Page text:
Originally Posted by JWhip
The LG and the Sammy both distort the picture. While I have attended most of the shootouts over the years, I will be overseas for this one and will miss it. Too much of a time differential to watch it live on the web as well. I would have to say that this is probably the one to miss if I have to miss one given the lack of the 4K LG OLEDs. I would not be surprised to see Robert hold a mini shootout later in the year when the 4K OLEDs are out, pitting this years' winner against the 65 and 77 inch OLEDs from LG. I see no issue with the inclusion of the Sammy OLED given that the Sammy plasma is there as well as both are on their way out and not being replaced. Maybe he can do an old timers event with a few of the recent past winners duking it out.
Well Sound and Vision Magazine wasn't bothered by the curve in the LG OLED http://www.soundandvision.com/conten...0-3d-oled-hdtv
"AT A GLANCE
Crisp, clean detail
Exceptionally bright 3D
Poor dark-gray uniformity
Expensive for a 1080p set
It costs a bundle, has a relatively small screen, and isn’t perfect. But buyers will be rewarded with a picture that, in the ways most important to enthusiasts, is unequaled by any other type of consumer display"
While Cnet's preview of the Samsung OLED said:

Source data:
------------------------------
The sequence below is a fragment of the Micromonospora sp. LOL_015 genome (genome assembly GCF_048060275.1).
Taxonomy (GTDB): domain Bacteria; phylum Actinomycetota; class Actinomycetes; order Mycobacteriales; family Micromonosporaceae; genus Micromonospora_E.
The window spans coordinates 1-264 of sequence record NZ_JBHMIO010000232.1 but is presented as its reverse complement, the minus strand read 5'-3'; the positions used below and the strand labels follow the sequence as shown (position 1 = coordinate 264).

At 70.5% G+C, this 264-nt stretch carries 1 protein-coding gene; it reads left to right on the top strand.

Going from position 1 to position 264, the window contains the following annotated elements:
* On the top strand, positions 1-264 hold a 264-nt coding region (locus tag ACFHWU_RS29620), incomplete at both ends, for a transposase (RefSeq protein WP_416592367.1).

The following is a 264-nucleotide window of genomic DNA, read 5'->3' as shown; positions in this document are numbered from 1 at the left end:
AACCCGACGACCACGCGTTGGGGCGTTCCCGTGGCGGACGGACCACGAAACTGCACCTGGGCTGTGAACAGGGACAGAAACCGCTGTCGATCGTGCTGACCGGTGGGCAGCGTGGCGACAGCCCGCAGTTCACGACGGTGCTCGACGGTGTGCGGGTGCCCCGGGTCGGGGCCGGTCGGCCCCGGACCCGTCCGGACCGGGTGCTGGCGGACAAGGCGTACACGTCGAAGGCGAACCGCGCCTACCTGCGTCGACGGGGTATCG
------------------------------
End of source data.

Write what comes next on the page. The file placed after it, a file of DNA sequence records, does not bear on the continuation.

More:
"For a videophile with money to burn who doesn't mind a relatively small 55-inch size, the curved screen is a major fly in the ointment. It was definitely noticeable from the sweet spot at my seating distance of about 7 feet. The corners seemed wider than the middle, creating a subtle trapezoid effect that I found distracting compared to the flatter shape of the traditional screen. The horizontal edges bowed wider toward the edges too, creating a subtle "U" along the top edge and an inverted one along the bottom.
Another strange effect was that the roundness of the curve changed as I sat higher or lower relative to the screen. From my standard seating position, in an office chair watching the TV set atop a 2.5-foot stand, the bottom of the screen bent more noticeably than the top. From off-angle the distortions became even less equal.
The TV also angles back on its stand by default. Samsung's rep told me part of the reason was to comply with standards designed to prevent it from falling over. The visual effect, however, is of even more distortion; from my seat the vertical edges of the screen narrow toward the top. Combined with any distortions in the film -- "I Am Legend" uses a lot of fish-eye lens shots, for example -- the total started to seem Escheresque."